Wolverine, The

Wolverine, The

You could (by which I mean, I) compare The Wolverine to trilogy concluder The Last Stand. Both are thematically rich, but their full potential is unrealised at the hands of a lesser director and a studio-led production. With that said, the blockbuster is often surprising for its deviation from the studio comfort zone. For starters, it’s set in Japan, and the cast is almost entirely Japanese. The basic premise riffs on Unforgiven, where the heads at Fox might be a little uneasy about the necessary delay before an action sequence. The good news is that the character well supports the setup and it never rings like a structural ploy, unlike the disastrous Kick Ass 2.

There are compromises, of course. There’s enough exposition to make you wonder if Jonathan Nolan had a hand in writing it, and you probably don’t need to be told what a r┼Źnin is more than once. The bullet train sequence, uneasily inserted, seems to have gone straight from script note to storyboard. But regarding these as necessary evils allows the rest of the movie to shine. And it is good to go in with this mindset. At one point Logan growls:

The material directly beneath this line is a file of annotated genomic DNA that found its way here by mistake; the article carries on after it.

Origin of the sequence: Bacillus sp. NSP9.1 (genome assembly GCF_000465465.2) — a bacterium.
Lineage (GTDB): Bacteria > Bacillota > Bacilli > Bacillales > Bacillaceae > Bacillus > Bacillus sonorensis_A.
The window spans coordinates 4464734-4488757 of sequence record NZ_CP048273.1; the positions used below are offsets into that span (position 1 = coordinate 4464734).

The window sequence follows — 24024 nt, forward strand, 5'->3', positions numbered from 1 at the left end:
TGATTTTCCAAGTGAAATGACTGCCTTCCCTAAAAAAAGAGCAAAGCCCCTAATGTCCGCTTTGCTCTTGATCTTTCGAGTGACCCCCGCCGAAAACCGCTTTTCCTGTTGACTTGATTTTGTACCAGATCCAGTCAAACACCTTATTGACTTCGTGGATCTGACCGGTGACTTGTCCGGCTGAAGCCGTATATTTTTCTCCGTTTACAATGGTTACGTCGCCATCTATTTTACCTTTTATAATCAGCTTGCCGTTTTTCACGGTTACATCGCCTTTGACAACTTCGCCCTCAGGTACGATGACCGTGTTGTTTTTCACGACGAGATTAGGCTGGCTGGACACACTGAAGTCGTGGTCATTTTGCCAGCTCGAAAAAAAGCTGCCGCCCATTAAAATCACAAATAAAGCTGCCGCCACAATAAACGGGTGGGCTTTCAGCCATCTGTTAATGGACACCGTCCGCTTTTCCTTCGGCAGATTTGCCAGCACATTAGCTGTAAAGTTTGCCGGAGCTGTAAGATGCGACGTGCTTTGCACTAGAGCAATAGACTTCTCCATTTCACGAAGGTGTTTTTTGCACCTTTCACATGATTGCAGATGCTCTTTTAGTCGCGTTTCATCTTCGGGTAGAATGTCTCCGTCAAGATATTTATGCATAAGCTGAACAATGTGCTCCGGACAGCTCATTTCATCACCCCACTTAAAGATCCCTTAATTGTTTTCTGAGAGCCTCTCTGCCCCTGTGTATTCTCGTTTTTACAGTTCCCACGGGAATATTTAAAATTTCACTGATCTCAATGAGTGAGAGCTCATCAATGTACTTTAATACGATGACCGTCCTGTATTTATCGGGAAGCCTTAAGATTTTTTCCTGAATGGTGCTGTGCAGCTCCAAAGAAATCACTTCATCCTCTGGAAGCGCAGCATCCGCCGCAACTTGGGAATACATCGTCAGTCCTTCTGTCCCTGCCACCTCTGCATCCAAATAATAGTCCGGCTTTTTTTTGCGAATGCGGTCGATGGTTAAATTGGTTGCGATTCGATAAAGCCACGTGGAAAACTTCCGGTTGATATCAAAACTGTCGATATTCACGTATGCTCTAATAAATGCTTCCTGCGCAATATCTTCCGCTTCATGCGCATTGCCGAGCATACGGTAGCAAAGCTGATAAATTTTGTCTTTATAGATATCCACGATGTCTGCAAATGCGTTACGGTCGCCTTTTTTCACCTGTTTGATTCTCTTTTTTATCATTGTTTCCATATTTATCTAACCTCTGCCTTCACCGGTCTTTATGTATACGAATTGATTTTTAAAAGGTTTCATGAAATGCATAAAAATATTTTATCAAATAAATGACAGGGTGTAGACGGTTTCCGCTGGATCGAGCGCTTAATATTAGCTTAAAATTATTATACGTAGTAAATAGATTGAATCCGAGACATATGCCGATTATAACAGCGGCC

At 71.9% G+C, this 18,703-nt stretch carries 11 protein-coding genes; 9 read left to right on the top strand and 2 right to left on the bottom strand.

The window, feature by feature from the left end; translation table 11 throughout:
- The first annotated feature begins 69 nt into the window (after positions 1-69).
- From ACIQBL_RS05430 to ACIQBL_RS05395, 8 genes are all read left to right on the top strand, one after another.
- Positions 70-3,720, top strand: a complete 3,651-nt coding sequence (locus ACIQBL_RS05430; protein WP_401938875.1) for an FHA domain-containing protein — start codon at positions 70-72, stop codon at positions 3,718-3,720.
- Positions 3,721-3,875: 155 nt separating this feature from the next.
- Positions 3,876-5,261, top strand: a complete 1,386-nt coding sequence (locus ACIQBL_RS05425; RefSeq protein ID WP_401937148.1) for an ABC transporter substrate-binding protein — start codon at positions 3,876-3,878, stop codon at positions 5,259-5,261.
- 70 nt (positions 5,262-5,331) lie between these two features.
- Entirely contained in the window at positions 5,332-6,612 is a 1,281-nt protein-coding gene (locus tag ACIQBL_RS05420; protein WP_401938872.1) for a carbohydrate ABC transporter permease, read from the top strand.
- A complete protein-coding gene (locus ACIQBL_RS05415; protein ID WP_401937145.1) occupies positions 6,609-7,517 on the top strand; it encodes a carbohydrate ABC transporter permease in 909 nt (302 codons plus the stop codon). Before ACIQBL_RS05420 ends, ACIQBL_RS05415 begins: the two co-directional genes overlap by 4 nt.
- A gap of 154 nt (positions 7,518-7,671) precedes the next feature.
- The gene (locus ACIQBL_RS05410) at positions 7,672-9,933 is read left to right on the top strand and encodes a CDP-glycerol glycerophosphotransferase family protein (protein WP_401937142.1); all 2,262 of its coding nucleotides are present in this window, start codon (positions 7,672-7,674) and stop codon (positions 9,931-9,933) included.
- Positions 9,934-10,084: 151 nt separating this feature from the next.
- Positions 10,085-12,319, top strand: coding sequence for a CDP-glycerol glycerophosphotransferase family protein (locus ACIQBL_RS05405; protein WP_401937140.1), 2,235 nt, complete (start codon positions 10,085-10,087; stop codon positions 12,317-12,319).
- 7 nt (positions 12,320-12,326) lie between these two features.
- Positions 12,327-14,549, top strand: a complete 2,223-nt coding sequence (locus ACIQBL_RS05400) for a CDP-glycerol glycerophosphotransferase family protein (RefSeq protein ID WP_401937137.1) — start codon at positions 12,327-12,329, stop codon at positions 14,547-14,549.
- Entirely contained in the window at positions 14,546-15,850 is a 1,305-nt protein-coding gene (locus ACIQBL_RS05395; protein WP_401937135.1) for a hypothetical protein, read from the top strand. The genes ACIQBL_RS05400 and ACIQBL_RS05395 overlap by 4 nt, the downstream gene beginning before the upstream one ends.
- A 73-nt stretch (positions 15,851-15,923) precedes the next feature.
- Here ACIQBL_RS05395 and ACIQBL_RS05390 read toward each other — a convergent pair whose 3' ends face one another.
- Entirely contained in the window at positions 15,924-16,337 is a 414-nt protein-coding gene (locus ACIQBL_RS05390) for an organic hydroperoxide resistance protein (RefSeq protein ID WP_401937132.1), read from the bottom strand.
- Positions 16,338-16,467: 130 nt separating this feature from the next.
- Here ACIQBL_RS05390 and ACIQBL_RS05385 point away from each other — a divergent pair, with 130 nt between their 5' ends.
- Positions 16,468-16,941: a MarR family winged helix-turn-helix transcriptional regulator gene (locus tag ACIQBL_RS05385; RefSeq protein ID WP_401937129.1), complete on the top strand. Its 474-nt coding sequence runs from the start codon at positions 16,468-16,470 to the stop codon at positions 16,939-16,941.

You can’t pretend shit isn’t happening when it is, princess… Unless you wanna die, in which case you’re playin’ this perfectly.

If you scoff too hard at this forced dialogue, you’ll miss its introspective self-application that immediately follows. The level of nuance is surprising, and the characterisation great in the first X-film where mutanthood isn’t central to the plot, yet remains present as a minor theme relating to class.

Speaking of Class, one is allowed to forget Matthew Vaughn’s weak prequel with a refreshing entry that re-establishes the superhero franchise as second only to Watchmen in terms of thematic depth.